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The process to cease SA tax residence has been subject of a lot of opinions and assumptions during the past few years. The topic has become a central point of discussion since the Treasury suggested the amendment of the foreign exemption to render foreign earnings taxable.
The most important aspect of the ceasing of SA tax residence is the deemed disposal of worldwide assets in terms of section 9H of the Income Tax Act. The primary reason for the option in tax returns to notify the SA Revenue Service (Sars) of a taxpayer’s change of tax residence was to ensure that the capital gain from the deemed disposal of the taxpayer’s assets was included in the relevant return.
However, this also created a lot of confusion regarding the process to cease SA tax residence. Many tax professionals advised that simply “ticking the box” would be a sufficient step to take to formalise non-residence with Sars.
In fact, the consideration of whether an individual is a resident or not for purposes of the Act is not as easy as stating that you intend to remain abroad, or that you regard yourself as a non-resident. Previous precedent such as the Cohen and Kuttel cases has proven that there are several factors to consider whether an individual is factually non-resident, because it is not specifically defined in the Income Tax Act.
A legal explanation of a taxpayer’s situation will therefore always be required for Sars to consider an individual’s tax residence. It was evident that the “tick box” approach in income tax returns did not lead to a non-residence status over the years. Taxpayers were able to tick the box, which simply opened an extra window on the return to allow the taxpayer to declare the capital gain resulting from the deemed disposal of their assets.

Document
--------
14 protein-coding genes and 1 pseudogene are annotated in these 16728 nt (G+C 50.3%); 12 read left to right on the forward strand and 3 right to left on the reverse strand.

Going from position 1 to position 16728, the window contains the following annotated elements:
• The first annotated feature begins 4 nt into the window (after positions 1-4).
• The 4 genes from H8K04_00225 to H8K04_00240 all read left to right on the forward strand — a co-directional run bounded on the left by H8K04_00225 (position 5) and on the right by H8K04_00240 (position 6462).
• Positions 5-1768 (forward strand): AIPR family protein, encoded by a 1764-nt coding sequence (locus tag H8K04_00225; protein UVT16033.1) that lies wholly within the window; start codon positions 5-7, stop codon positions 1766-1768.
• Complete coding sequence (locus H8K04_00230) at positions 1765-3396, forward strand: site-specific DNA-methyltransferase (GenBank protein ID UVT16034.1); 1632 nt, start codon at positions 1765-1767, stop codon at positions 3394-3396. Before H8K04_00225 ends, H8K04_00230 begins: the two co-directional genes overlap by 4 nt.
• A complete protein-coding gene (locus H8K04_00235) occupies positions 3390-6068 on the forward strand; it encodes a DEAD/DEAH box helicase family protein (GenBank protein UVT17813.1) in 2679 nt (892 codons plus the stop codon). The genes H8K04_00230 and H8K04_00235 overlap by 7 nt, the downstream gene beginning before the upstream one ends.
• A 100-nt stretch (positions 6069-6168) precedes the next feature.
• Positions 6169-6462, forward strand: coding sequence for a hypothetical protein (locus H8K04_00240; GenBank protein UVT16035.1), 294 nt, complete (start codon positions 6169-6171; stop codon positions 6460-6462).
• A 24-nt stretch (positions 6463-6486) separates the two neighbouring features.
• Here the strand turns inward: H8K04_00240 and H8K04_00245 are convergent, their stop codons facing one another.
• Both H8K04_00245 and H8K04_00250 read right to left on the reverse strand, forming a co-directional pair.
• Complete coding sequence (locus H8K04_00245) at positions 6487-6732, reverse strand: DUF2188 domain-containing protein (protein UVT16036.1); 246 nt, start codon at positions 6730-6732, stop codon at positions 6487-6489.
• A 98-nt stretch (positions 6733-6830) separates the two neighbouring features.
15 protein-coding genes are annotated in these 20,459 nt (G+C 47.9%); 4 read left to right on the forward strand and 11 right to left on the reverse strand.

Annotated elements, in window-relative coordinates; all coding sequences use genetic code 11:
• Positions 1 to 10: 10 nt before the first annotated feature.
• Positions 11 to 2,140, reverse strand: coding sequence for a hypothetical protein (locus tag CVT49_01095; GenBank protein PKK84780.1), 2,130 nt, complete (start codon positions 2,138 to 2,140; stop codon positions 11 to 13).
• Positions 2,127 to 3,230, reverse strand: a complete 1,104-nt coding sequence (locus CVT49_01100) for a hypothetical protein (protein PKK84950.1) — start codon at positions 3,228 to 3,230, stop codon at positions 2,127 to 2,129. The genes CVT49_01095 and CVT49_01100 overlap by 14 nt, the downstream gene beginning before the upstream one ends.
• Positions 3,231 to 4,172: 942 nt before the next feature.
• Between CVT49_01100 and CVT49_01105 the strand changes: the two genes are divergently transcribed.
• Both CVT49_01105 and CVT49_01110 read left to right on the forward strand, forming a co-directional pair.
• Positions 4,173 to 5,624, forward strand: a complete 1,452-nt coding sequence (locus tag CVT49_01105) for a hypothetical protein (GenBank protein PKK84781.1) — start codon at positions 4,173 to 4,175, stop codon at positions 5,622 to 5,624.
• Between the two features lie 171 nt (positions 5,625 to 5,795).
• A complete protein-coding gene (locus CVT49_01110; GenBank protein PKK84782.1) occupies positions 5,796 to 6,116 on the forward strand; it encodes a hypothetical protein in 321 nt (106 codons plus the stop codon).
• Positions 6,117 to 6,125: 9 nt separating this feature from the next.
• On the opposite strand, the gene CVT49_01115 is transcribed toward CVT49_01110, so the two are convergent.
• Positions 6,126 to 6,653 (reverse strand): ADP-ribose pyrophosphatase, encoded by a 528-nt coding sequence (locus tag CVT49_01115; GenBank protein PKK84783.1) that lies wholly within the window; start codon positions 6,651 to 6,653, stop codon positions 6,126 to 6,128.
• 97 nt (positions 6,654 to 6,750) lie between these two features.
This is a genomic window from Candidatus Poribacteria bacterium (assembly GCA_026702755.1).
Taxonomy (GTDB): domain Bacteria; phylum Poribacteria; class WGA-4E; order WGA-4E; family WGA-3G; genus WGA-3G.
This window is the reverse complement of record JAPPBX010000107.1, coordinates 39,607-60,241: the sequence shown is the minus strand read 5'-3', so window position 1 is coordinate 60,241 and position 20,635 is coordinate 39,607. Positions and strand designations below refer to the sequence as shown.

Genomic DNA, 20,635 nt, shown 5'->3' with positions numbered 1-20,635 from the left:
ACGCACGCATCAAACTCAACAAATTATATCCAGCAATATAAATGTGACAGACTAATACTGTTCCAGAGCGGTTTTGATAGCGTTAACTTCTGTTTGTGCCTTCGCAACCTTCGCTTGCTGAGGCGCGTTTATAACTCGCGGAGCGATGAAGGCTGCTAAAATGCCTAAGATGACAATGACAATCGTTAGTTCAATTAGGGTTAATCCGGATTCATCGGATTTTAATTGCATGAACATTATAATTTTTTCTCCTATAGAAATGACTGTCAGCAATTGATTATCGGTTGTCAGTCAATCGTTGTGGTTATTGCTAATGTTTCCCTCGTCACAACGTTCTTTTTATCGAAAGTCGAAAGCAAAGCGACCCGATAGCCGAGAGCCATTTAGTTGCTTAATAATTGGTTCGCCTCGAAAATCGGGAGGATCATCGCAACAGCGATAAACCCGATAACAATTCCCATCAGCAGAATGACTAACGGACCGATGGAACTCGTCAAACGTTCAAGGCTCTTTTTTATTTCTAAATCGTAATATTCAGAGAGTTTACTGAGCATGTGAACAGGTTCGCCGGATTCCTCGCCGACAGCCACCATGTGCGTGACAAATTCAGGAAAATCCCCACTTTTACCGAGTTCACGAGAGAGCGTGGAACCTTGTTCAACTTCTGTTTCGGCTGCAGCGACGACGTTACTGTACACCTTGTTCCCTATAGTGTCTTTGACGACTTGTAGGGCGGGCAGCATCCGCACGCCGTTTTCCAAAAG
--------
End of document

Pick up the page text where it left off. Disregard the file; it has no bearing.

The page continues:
This option was available to taxpayers only in more recent years, and in the 2021 tax return Sars allowed taxpayers to enter any previous date they considered themselves to have ceased tax residence. The ticking of the box in the 2021 tax return did lead to verification of some taxpayers’ returns, but in the majority of the cases it did not result in any consideration being made on a taxpayer’s residence status.
Sars changed its approach for the 2022 tax year and removed the option to “tick box” to ensure taxpayers notify Sars of their non-residence through the manual route. This enables Sars to conduct a thorough review of each taxpayer's tax status in accordance with the Income Tax Act and previous legislation.
Sars’s new approach to reviewing taxpayers' residence statuses makes it far easier for taxpayers to determine whether they are a non-resident on Sars's systems or not. A taxpayer can simply open their 2022 tax return and see if their “Taxpayer ceased to be a tax resident of the RSA” box has an X in it, and whether it reflects the date on which they ceased to be a resident.
If the box is not prepopulated with an X and the date, the taxpayer is not recognised as a non-resident for tax purposes on Sars’s system. It must be noted that Sars is inconsistent with whether it has added a taxpayer’s date of ceasing residency, even when a taxpayer has formally done this previously.
It is also evident that taxpayers who simply “ticked the box” in previous returns and did not formalise their non-residence subject to the strict review by Sars do not have a prepopulated “ceased to be a resident” box in their 2022 tax return.
The box will be greyed out and the taxpayer will need to formalise their non-residence through the manual route, which is commonly referred to as tax emigration.
It is important to note that taxpayers who underwent the process of tax emigration after the submission of their 2022 tax return will not have their ceasing box automatically updated, and will need to ensure they are in possession of their notice of non-resident letter.
• Van Rensburg is expatriate tax legal specialist, and Leon managing partner, attorney and tax practitioner at Leap Group.
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Published by Arena Holdings and distributed with the Financial Mail on the last Thursday of every month except December and January.